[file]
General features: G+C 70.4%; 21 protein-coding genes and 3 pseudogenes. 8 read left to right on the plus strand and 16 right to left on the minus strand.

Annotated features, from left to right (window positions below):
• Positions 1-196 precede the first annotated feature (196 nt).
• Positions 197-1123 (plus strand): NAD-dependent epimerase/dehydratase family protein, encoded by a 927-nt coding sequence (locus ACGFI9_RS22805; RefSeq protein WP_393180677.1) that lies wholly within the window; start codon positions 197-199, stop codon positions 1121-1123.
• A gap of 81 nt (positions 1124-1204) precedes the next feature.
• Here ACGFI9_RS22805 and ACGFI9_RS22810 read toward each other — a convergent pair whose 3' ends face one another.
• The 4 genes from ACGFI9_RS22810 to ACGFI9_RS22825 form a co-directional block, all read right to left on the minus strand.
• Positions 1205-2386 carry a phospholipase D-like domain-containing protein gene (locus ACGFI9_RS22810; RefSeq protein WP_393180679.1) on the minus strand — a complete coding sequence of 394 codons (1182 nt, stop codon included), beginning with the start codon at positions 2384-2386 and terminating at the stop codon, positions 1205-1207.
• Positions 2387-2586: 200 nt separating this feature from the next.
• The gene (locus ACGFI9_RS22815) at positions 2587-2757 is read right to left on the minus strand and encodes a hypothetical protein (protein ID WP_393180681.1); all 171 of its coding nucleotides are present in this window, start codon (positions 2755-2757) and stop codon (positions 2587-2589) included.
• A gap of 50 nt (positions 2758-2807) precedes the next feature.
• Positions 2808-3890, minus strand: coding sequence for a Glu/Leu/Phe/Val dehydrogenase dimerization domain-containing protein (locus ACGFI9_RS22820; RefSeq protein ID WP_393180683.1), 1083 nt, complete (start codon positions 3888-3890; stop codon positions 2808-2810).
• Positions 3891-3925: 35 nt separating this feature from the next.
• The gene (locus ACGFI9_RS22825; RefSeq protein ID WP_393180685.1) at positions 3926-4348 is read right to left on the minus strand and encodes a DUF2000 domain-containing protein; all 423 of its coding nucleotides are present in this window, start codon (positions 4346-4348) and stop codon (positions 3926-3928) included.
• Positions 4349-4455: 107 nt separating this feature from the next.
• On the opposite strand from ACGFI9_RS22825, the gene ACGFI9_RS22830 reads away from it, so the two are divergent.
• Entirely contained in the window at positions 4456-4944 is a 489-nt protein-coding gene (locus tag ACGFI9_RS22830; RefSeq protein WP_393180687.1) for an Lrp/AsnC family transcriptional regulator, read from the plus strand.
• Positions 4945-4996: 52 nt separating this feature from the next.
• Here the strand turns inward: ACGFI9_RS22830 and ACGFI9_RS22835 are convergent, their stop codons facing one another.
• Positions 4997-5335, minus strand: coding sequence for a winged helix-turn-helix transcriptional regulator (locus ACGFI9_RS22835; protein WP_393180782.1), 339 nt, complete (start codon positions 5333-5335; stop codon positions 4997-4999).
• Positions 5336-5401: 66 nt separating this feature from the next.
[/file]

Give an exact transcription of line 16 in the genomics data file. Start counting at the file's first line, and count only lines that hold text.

• On the opposite strand from ACGFI9_RS22825, the gene ACGFI9_RS22830 reads away from it, so the two are divergent.